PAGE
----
Geekorama

From Superhero-Fiction
Authors Trish Heinrich and Jeremy Flagg Geek Out Over Superhero Pop Culture

S1E21 - Superheroes As a Means of Propaganda

July 2nd, 2020

For this week’s episode of Geekorama, we’re discussing the role that propaganda has played in the history of superheroes.

Pop-Culture Trivia- Batwoman: Kathy Kane

  • July 1956 Batwoman aka Kathy Kane made her debut. Here’s a little trivia about this interesting addition to the Bat-family: There are really two different women who have worn the moniker of Batwoman, the first was Kathy Kane who was introduced as a potential love interest for Batman to help combat accusations that Batman was gay propaganda. In spite of the fact that she became quite popular with readers, in 1964 the character was shelved and Barbara Gordon aka Batgirl took over as the female counterpart to Batman. In 1977, thanks to pressure from fans, Batwoman was brought back to assist Batgirl with defeating Killer Moth and Cavalier. Soon after she was killed off by the Bronze Tiger. Finally, in 2011 she was returned to the original continuity of the comics, revealed to be Bruce’s aunt who fought crime by his side after she was widowed and that they had become lovers before it appeared she was killed off

GEEK OUTS

Trish - A Blade so Black by L.L. McKinney. It’s like Buffy and Alice in Wonderland had a baby. SO good, world-building that is vibrant but not overdone in exposition. A female protagonist that is three dimensional and avoids the ‘strong female character’ tropes. LOVED IT, going to buy the sequel.

Jeremy - I’ve been binging the latest season of the 100 on the CW. It marries some of my favorite things: regressed society with advanced technologies, tribalism, and a whole lot of bad decision making. It’s been a great show and really delved into the brutal nature of survival, however, the newest season is struggling. Really, you’re trying to work in a Back to the Future plot?

Deep Dive -Superheroes in the Propaganda Machine

In recent years we’ve heard the ongoing criticism, “Keep politics out of comic books,” and the people shouting that, you’re incredibly stupid and seem to forget that the very nature of comics is rooted in political propaganda. However, let’s start this dive into history with an English lesson:

Propaganda
noun

  1. : the spreading of ideas, information, or rumor for the purpose of helping or injuring an institution, a cause, or a person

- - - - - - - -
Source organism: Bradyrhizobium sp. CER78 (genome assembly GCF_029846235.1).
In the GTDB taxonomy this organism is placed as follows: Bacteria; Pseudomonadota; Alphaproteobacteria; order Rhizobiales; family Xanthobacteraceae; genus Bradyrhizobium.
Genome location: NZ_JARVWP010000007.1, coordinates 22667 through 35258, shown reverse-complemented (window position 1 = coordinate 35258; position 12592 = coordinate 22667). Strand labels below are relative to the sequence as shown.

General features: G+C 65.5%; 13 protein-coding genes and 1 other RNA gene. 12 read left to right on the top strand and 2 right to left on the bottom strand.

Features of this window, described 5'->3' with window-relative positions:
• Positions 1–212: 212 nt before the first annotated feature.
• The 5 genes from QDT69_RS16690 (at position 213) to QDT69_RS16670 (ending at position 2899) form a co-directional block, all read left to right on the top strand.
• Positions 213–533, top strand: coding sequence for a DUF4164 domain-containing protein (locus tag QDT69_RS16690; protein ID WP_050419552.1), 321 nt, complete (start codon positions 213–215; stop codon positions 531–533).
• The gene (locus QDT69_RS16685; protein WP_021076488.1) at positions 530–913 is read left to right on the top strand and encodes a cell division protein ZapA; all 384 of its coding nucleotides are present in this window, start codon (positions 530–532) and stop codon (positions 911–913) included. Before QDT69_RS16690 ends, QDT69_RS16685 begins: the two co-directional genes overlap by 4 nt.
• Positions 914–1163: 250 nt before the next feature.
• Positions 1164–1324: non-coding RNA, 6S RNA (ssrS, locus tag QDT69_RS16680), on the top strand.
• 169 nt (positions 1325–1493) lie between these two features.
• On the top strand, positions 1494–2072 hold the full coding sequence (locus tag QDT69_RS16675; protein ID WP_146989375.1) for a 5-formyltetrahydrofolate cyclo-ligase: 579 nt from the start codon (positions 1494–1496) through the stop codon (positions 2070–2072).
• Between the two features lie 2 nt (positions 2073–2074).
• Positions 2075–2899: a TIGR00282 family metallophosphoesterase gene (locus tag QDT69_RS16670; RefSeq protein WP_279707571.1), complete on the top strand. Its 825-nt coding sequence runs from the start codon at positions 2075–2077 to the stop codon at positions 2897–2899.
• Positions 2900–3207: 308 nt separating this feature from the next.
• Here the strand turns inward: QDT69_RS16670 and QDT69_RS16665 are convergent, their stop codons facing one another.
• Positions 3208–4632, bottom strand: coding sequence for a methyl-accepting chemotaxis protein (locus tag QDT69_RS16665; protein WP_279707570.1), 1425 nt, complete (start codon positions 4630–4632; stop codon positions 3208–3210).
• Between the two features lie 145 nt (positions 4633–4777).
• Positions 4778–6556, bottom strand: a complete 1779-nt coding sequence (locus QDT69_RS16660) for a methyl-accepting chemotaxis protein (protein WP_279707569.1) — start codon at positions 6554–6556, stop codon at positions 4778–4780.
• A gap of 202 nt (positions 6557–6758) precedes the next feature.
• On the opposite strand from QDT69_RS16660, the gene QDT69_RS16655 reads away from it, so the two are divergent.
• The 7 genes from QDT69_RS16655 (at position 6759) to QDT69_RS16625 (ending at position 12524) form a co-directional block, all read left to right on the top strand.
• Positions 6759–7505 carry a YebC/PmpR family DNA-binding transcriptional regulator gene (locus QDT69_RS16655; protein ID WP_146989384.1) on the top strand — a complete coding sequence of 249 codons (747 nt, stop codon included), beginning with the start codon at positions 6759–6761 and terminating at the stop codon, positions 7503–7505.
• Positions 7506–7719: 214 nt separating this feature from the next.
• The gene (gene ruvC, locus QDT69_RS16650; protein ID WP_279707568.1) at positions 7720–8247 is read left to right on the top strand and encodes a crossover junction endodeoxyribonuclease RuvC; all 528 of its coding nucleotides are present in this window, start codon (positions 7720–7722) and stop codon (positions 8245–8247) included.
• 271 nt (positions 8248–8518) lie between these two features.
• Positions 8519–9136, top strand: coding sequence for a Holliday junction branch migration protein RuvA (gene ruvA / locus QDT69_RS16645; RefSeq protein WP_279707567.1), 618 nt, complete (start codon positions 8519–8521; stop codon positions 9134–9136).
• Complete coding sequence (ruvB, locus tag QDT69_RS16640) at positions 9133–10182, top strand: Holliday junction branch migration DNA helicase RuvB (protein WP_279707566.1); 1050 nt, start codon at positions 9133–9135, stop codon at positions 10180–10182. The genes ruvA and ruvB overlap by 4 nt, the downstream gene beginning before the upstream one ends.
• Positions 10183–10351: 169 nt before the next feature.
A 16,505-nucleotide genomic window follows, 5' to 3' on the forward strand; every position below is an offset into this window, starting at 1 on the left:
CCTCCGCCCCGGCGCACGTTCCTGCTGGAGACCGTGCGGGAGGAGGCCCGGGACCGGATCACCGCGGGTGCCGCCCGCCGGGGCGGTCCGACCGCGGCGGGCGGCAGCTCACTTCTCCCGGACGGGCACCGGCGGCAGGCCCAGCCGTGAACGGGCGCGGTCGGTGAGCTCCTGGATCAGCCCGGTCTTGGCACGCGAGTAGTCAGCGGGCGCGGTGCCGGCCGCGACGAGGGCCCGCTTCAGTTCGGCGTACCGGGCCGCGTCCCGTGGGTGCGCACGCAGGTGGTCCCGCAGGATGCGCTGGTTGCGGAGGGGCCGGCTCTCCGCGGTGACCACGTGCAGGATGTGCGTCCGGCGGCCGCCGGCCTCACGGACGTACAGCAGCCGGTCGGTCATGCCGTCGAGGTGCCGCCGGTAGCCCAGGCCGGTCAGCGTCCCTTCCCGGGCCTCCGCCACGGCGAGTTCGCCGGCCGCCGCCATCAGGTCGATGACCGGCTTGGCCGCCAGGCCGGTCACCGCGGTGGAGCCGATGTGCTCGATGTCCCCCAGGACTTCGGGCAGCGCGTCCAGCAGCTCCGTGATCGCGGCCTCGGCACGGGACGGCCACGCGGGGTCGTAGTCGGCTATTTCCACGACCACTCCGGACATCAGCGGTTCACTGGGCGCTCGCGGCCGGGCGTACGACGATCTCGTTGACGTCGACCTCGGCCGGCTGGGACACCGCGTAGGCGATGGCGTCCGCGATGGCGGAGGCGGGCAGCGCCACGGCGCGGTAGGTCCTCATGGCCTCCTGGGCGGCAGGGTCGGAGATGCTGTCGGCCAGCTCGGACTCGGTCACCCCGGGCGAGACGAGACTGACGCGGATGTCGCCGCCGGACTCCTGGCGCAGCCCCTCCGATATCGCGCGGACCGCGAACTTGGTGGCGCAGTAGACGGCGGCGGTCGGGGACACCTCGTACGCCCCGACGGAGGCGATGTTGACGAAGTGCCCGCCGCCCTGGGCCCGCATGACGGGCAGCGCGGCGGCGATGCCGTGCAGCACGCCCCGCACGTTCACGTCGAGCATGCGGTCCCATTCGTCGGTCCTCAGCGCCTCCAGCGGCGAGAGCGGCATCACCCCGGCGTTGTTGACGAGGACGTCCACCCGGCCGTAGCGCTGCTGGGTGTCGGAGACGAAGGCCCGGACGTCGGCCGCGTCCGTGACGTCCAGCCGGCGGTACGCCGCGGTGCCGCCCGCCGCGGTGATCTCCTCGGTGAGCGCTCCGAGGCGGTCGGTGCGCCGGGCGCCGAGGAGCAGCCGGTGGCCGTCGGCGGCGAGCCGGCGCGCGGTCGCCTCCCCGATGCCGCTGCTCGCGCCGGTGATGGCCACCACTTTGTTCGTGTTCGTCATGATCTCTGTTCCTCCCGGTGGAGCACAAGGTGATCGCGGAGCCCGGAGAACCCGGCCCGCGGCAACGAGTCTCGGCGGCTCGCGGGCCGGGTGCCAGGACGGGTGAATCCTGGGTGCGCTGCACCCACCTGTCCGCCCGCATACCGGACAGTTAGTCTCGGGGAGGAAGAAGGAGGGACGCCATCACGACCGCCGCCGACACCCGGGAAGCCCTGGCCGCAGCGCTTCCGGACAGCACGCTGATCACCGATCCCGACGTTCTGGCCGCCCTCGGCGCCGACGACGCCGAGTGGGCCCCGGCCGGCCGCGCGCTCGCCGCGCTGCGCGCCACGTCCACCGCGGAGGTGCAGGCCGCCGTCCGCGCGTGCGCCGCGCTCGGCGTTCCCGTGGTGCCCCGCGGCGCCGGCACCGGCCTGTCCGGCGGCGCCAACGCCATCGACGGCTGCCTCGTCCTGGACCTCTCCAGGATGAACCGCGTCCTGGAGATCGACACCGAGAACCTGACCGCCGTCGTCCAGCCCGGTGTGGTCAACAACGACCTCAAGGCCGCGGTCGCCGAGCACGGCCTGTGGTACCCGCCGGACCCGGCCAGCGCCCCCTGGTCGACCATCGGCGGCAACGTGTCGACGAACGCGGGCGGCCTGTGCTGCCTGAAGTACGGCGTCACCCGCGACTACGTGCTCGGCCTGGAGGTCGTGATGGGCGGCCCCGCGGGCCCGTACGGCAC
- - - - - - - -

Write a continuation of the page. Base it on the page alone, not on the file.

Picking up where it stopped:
WWII (The Obvious Starting Point for Many of our Modern Heroes)

  • Superman - Created by Jerry Siegel and Joe Shuster (both Jewish) met at Glenville High School in Cleveland Ohio and in March 1938, 
  • Captain America - Created by Joe Simon and Jack Kirby (both Jewish) through Timely Comics. While Simon created the identity of “Super American,” later changed to “Captain America”, 

Utilized in other forms of Propaganda

  • Wonder Woman - The engine of American ideology drives Wonder Woman, which is in the end a movie about violence...And so the surreality at the heart of American identity gets recycled, producing comic book movies to feed our least noble hungers. https://newrepublic.com/article/143100/wonder-woman-propaganda
  • Wonder Woman & Superman - In Deadly Legacy, DC joins forces with UNICEF to create a story line that specifically addresses “landmine awareness” for children. She along with Superman step outside their patriotic roots to delve into a much different message than national pride.
  • Green Arrow & Green Lantern (Drug Addiction) - Written by Dennis O’Neil and Neal Adams, the story line focuses on the duo combatting muggers who are robbing to score money for drugs. Amongst them, Green Arrow’s sidekick and now heroin addict, Speedy. 

HIV/AIDS Awareness

  • Superman / Wonder Woman - The French organization AIDES created two images depicting Superman and Wonder Woman with AIDS and the caption of, “Protect Yourself.” 
  • X-Men - 1993 during X-Cutioner’s Song, Stryfe unleashes a virus that infects mutants at random. This runs parallel to the mounting worry surrounding HIV and comes to a culmination when it kills Illyana Rasputin on the page in Uncanny X-Men 303.

 

QotW: What superhero do you love who also has a problematic origin story?

 

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